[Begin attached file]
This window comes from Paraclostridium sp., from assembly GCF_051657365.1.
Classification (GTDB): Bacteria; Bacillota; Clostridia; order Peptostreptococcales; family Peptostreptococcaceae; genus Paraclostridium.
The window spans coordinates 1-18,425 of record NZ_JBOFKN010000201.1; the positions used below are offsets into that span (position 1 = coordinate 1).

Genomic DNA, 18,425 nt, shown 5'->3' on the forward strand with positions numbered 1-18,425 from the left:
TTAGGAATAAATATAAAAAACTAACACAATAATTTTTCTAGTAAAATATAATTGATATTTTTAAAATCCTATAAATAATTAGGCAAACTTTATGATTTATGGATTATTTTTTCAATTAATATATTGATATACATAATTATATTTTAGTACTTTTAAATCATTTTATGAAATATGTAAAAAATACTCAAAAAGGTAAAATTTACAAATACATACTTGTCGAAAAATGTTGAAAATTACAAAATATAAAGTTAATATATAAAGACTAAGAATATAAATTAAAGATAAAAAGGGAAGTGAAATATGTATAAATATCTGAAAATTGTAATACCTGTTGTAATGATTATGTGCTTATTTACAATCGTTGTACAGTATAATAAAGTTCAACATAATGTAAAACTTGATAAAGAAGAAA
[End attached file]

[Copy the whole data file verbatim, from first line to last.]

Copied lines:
This window comes from Paraclostridium sp., from assembly GCF_051657365.1.
Classification (GTDB): Bacteria; Bacillota; Clostridia; order Peptostreptococcales; family Peptostreptococcaceae; genus Paraclostridium.
The window spans coordinates 1-18,425 of record NZ_JBOFKN010000201.1; the positions used below are offsets into that span (position 1 = coordinate 1).

Genomic DNA, 18,425 nt, shown 5'->3' on the forward strand with positions numbered 1-18,425 from the left:
TTAGGAATAAATATAAAAAACTAACACAATAATTTTTCTAGTAAAATATAATTGATATTTTTAAAATCCTATAAATAATTAGGCAAACTTTATGATTTATGGATTATTTTTTCAATTAATATATTGATATACATAATTATATTTTAGTACTTTTAAATCATTTTATGAAATATGTAAAAAATACTCAAAAAGGTAAAATTTACAAATACATACTTGTCGAAAAATGTTGAAAATTACAAAATATAAAGTTAATATATAAAGACTAAGAATATAAATTAAAGATAAAAAGGGAAGTGAAATATGTATAAATATCTGAAAATTGTAATACCTGTTGTAATGATTATGTGCTTATTTACAATCGTTGTACAGTATAATAAAGTTCAACATAATGTAAAACTTGATAAAGAAGAAA